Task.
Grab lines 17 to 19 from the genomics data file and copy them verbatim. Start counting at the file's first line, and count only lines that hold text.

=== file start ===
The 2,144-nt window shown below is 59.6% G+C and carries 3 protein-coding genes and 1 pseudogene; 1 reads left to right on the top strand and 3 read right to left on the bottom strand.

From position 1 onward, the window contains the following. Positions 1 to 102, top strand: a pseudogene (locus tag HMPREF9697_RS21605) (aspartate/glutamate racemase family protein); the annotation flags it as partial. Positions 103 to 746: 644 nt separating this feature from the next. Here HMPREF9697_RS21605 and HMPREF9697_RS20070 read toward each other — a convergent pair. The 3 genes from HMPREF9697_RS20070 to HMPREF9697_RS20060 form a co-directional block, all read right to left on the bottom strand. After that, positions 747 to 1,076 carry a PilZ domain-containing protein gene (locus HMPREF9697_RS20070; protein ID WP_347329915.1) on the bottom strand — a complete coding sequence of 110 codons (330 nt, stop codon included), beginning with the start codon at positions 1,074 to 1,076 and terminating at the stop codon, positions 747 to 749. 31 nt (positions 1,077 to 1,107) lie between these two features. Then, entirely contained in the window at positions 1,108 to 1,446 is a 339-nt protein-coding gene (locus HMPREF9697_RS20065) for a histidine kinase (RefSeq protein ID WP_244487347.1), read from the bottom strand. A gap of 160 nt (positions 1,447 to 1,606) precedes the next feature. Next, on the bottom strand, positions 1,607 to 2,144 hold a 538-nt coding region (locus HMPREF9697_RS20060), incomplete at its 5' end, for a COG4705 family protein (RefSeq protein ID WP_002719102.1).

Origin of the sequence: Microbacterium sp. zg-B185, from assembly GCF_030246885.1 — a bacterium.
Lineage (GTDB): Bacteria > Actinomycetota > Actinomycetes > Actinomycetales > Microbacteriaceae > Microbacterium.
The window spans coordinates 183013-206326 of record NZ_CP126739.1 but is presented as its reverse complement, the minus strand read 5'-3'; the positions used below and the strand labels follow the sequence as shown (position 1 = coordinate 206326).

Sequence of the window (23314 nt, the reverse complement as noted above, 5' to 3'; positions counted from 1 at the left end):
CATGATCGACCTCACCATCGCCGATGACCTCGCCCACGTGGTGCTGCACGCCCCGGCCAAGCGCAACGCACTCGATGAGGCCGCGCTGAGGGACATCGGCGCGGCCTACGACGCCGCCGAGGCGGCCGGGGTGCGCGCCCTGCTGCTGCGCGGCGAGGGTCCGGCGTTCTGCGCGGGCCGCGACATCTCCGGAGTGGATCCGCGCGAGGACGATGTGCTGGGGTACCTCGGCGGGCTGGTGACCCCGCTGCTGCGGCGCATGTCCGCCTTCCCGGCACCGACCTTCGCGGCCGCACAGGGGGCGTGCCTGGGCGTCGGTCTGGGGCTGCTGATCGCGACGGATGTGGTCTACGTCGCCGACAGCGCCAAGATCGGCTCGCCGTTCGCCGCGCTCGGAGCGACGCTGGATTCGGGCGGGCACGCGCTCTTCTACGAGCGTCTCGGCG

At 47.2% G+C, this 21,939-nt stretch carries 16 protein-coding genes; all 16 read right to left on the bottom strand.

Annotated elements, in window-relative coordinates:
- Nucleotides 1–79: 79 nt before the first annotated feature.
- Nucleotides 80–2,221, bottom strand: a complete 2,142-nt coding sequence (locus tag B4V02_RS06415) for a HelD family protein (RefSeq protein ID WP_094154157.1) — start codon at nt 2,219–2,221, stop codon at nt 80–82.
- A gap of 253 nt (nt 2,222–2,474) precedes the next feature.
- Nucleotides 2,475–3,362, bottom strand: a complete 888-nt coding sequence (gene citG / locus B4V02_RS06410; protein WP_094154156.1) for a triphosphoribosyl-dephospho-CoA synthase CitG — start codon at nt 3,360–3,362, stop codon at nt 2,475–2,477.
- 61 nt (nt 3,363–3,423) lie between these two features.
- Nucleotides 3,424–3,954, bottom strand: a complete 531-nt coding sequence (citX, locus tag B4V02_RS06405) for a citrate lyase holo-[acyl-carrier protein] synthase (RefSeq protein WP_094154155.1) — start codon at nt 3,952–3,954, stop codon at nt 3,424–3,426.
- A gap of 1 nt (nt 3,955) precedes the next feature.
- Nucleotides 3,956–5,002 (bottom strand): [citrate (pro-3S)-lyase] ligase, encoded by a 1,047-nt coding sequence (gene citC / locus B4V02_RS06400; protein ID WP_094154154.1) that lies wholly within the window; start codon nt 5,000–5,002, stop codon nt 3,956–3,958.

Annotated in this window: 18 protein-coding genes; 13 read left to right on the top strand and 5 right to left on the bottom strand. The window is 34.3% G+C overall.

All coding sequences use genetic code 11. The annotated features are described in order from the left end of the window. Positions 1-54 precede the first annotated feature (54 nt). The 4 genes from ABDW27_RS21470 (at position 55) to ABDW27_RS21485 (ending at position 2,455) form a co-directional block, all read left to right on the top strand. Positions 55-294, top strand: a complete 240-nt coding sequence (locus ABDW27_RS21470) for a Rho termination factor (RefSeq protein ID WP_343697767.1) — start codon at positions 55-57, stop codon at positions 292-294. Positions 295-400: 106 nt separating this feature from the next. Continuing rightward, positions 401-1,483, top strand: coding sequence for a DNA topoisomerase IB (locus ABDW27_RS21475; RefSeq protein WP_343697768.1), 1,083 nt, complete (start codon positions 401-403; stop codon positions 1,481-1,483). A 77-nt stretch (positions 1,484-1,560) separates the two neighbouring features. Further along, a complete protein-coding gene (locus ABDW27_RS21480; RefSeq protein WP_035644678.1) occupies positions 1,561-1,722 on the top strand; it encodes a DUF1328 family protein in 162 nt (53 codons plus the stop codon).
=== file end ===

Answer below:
- Nucleotides 3,956–5,002 (bottom strand): [citrate (pro-3S)-lyase] ligase, encoded by a 1,047-nt coding sequence (gene citC / locus B4V02_RS06400; protein ID WP_094154154.1) that lies wholly within the window; start codon nt 5,000–5,002, stop codon nt 3,956–3,958.

Annotated in this window: 18 protein-coding genes; 13 read left to right on the top strand and 5 right to left on the bottom strand. The window is 34.3% G+C overall.

All coding sequences use genetic code 11. The annotated features are described in order from the left end of the window. Positions 1-54 precede the first annotated feature (54 nt). The 4 genes from ABDW27_RS21470 (at position 55) to ABDW27_RS21485 (ending at position 2,455) form a co-directional block, all read left to right on the top strand. Positions 55-294, top strand: a complete 240-nt coding sequence (locus ABDW27_RS21470) for a Rho termination factor (RefSeq protein ID WP_343697767.1) — start codon at positions 55-57, stop codon at positions 292-294. Positions 295-400: 106 nt separating this feature from the next. Continuing rightward, positions 401-1,483, top strand: coding sequence for a DNA topoisomerase IB (locus ABDW27_RS21475; RefSeq protein WP_343697768.1), 1,083 nt, complete (start codon positions 401-403; stop codon positions 1,481-1,483). A 77-nt stretch (positions 1,484-1,560) separates the two neighbouring features. Further along, a complete protein-coding gene (locus ABDW27_RS21480; RefSeq protein WP_035644678.1) occupies positions 1,561-1,722 on the top strand; it encodes a DUF1328 family protein in 162 nt (53 codons plus the stop codon).